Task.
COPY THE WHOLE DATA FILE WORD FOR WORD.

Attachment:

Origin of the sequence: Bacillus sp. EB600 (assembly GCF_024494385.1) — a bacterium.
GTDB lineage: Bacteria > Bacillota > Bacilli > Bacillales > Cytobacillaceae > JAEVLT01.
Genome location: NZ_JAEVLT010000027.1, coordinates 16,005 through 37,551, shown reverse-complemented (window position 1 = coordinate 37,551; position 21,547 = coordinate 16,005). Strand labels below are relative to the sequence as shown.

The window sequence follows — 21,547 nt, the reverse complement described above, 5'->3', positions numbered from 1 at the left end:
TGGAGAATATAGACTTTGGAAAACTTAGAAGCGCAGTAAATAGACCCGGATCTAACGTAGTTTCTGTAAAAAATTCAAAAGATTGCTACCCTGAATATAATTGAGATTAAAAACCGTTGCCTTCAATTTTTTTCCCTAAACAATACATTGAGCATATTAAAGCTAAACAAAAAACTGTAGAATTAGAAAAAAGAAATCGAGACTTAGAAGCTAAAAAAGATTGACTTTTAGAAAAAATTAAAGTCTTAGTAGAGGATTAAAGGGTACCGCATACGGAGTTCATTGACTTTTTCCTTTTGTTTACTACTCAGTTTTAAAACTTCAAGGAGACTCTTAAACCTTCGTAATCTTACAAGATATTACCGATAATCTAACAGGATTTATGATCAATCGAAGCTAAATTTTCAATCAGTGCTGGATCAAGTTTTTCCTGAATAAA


Origin of the sequence: Bacillus sp. EB600 (assembly GCF_024494385.1) — a bacterium.
GTDB lineage: Bacteria > Bacillota > Bacilli > Bacillales > Cytobacillaceae > JAEVLT01.
Genome location: NZ_JAEVLT010000027.1, coordinates 16,005 through 37,551, shown reverse-complemented (window position 1 = coordinate 37,551; position 21,547 = coordinate 16,005). Strand labels below are relative to the sequence as shown.

The window sequence follows — 21,547 nt, the reverse complement described above, 5'->3', positions numbered from 1 at the left end:
TGGAGAATATAGACTTTGGAAAACTTAGAAGCGCAGTAAATAGACCCGGATCTAACGTAGTTTCTGTAAAAAATTCAAAAGATTGCTACCCTGAATATAATTGAGATTAAAAACCGTTGCCTTCAATTTTTTTCCCTAAACAATACATTGAGCATATTAAAGCTAAACAAAAAACTGTAGAATTAGAAAAAAGAAATCGAGACTTAGAAGCTAAAAAAGATTGACTTTTAGAAAAAATTAAAGTCTTAGTAGAGGATTAAAGGGTACCGCATACGGAGTTCATTGACTTTTTCCTTTTGTTTACTACTCAGTTTTAAAACTTCAAGGAGACTCTTAAACCTTCGTAATCTTACAAGATATTACCGATAATCTAACAGGATTTATGATCAATCGAAGCTAAATTTTCAATCAGTGCTGGATCAAGTTTTTCCTGAATAAA